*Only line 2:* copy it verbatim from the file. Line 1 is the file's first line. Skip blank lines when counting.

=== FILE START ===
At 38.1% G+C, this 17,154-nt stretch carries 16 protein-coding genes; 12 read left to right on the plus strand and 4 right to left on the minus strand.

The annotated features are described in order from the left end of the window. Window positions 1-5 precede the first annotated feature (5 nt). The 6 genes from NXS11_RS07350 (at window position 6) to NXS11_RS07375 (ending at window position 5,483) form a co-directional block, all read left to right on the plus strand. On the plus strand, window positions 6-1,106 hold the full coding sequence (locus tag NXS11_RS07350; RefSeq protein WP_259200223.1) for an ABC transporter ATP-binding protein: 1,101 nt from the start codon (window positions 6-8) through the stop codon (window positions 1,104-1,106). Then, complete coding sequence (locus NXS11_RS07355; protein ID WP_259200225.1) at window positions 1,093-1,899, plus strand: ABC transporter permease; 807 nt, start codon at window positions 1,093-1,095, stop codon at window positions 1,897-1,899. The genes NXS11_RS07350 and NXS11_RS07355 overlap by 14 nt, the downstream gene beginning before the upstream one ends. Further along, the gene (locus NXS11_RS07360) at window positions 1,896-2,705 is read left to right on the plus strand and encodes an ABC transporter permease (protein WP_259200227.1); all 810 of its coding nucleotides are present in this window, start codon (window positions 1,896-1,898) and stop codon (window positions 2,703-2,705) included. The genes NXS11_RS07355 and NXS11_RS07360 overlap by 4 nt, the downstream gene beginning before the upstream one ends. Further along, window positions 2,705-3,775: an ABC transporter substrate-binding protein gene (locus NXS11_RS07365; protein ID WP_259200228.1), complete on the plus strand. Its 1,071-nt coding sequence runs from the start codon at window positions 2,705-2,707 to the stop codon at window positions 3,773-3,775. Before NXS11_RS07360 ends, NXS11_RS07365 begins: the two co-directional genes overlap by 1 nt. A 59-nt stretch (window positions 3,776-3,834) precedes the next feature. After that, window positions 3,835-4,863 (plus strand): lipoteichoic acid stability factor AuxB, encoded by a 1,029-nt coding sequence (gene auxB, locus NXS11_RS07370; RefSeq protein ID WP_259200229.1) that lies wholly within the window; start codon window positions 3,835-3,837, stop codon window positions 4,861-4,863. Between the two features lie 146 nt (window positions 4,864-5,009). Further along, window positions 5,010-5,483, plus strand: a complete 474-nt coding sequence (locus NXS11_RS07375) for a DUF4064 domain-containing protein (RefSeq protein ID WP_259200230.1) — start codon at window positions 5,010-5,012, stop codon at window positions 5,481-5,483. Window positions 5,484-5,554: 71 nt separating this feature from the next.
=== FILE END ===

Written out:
The annotated features are described in order from the left end of the window. Window positions 1-5 precede the first annotated feature (5 nt). The 6 genes from NXS11_RS07350 (at window position 6) to NXS11_RS07375 (ending at window position 5,483) form a co-directional block, all read left to right on the plus strand. On the plus strand, window positions 6-1,106 hold the full coding sequence (locus tag NXS11_RS07350; RefSeq protein WP_259200223.1) for an ABC transporter ATP-binding protein: 1,101 nt from the start codon (window positions 6-8) through the stop codon (window positions 1,104-1,106). Then, complete coding sequence (locus NXS11_RS07355; protein ID WP_259200225.1) at window positions 1,093-1,899, plus strand: ABC transporter permease; 807 nt, start codon at window positions 1,093-1,095, stop codon at window positions 1,897-1,899. The genes NXS11_RS07350 and NXS11_RS07355 overlap by 14 nt, the downstream gene beginning before the upstream one ends. Further along, the gene (locus NXS11_RS07360) at window positions 1,896-2,705 is read left to right on the plus strand and encodes an ABC transporter permease (protein WP_259200227.1); all 810 of its coding nucleotides are present in this window, start codon (window positions 1,896-1,898) and stop codon (window positions 2,703-2,705) included. The genes NXS11_RS07355 and NXS11_RS07360 overlap by 4 nt, the downstream gene beginning before the upstream one ends. Further along, window positions 2,705-3,775: an ABC transporter substrate-binding protein gene (locus NXS11_RS07365; protein ID WP_259200228.1), complete on the plus strand. Its 1,071-nt coding sequence runs from the start codon at window positions 2,705-2,707 to the stop codon at window positions 3,773-3,775. Before NXS11_RS07360 ends, NXS11_RS07365 begins: the two co-directional genes overlap by 1 nt. A 59-nt stretch (window positions 3,776-3,834) precedes the next feature. After that, window positions 3,835-4,863 (plus strand): lipoteichoic acid stability factor AuxB, encoded by a 1,029-nt coding sequence (gene auxB, locus NXS11_RS07370; RefSeq protein ID WP_259200229.1) that lies wholly within the window; start codon window positions 3,835-3,837, stop codon window positions 4,861-4,863. Between the two features lie 146 nt (window positions 4,864-5,009). Further along, window positions 5,010-5,483, plus strand: a complete 474-nt coding sequence (locus NXS11_RS07375) for a DUF4064 domain-containing protein (RefSeq protein ID WP_259200230.1) — start codon at window positions 5,010-5,012, stop codon at window positions 5,481-5,483. Window positions 5,484-5,554: 71 nt separating this feature from the next.